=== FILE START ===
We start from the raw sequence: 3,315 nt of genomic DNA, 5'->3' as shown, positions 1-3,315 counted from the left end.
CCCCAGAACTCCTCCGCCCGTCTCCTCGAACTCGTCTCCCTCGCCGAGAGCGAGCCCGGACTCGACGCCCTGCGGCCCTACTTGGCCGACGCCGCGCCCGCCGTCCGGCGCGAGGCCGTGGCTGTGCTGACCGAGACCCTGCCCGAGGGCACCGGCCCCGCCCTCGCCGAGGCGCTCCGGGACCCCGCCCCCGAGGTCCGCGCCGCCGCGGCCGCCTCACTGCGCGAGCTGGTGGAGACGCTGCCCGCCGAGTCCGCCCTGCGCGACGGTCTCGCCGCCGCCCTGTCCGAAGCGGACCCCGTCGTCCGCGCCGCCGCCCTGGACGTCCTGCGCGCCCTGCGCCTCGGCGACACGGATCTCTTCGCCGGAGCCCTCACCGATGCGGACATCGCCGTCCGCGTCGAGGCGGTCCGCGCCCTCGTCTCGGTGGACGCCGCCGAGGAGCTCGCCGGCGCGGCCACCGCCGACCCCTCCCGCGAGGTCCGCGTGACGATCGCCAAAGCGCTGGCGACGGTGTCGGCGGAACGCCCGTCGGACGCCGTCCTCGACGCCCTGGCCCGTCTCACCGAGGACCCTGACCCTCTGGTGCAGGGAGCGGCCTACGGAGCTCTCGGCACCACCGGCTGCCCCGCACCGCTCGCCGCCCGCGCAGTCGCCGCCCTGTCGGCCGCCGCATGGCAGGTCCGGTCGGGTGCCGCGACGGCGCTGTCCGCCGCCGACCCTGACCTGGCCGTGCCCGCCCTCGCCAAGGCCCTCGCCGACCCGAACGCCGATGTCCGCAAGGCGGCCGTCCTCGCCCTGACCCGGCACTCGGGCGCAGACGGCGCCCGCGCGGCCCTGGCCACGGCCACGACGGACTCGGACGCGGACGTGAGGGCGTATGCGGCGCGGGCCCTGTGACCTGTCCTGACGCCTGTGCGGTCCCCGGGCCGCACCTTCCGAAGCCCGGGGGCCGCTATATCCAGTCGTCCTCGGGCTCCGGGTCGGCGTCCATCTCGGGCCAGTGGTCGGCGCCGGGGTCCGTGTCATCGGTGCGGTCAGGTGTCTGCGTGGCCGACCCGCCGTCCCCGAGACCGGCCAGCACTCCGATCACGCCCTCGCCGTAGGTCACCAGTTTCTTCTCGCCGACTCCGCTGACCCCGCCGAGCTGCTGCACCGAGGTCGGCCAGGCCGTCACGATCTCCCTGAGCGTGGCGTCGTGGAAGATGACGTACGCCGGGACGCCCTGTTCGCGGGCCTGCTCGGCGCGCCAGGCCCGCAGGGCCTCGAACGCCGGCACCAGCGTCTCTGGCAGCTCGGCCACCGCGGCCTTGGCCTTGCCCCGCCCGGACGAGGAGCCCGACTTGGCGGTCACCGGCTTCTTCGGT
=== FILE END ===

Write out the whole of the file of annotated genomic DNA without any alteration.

We start from the raw sequence: 3,315 nt of genomic DNA, 5'->3' as shown, positions 1-3,315 counted from the left end.
CCCCAGAACTCCTCCGCCCGTCTCCTCGAACTCGTCTCCCTCGCCGAGAGCGAGCCCGGACTCGACGCCCTGCGGCCCTACTTGGCCGACGCCGCGCCCGCCGTCCGGCGCGAGGCCGTGGCTGTGCTGACCGAGACCCTGCCCGAGGGCACCGGCCCCGCCCTCGCCGAGGCGCTCCGGGACCCCGCCCCCGAGGTCCGCGCCGCCGCGGCCGCCTCACTGCGCGAGCTGGTGGAGACGCTGCCCGCCGAGTCCGCCCTGCGCGACGGTCTCGCCGCCGCCCTGTCCGAAGCGGACCCCGTCGTCCGCGCCGCCGCCCTGGACGTCCTGCGCGCCCTGCGCCTCGGCGACACGGATCTCTTCGCCGGAGCCCTCACCGATGCGGACATCGCCGTCCGCGTCGAGGCGGTCCGCGCCCTCGTCTCGGTGGACGCCGCCGAGGAGCTCGCCGGCGCGGCCACCGCCGACCCCTCCCGCGAGGTCCGCGTGACGATCGCCAAAGCGCTGGCGACGGTGTCGGCGGAACGCCCGTCGGACGCCGTCCTCGACGCCCTGGCCCGTCTCACCGAGGACCCTGACCCTCTGGTGCAGGGAGCGGCCTACGGAGCTCTCGGCACCACCGGCTGCCCCGCACCGCTCGCCGCCCGCGCAGTCGCCGCCCTGTCGGCCGCCGCATGGCAGGTCCGGTCGGGTGCCGCGACGGCGCTGTCCGCCGCCGACCCTGACCTGGCCGTGCCCGCCCTCGCCAAGGCCCTCGCCGACCCGAACGCCGATGTCCGCAAGGCGGCCGTCCTCGCCCTGACCCGGCACTCGGGCGCAGACGGCGCCCGCGCGGCCCTGGCCACGGCCACGACGGACTCGGACGCGGACGTGAGGGCGTATGCGGCGCGGGCCCTGTGACCTGTCCTGACGCCTGTGCGGTCCCCGGGCCGCACCTTCCGAAGCCCGGGGGCCGCTATATCCAGTCGTCCTCGGGCTCCGGGTCGGCGTCCATCTCGGGCCAGTGGTCGGCGCCGGGGTCCGTGTCATCGGTGCGGTCAGGTGTCTGCGTGGCCGACCCGCCGTCCCCGAGACCGGCCAGCACTCCGATCACGCCCTCGCCGTAGGTCACCAGTTTCTTCTCGCCGACTCCGCTGACCCCGCCGAGCTGCTGCACCGAGGTCGGCCAGGCCGTCACGATCTCCCTGAGCGTGGCGTCGTGGAAGATGACGTACGCCGGGACGCCCTGTTCGCGGGCCTGCTCGGCGCGCCAGGCCCGCAGGGCCTCGAACGCCGGCACCAGCGTCTCTGGCAGCTCGGCCACCGCGGCCTTGGCCTTGCCCCGCCCGGACGAGGAGCCCGACTTGGCGGTCACCGGCTTCTTCGGT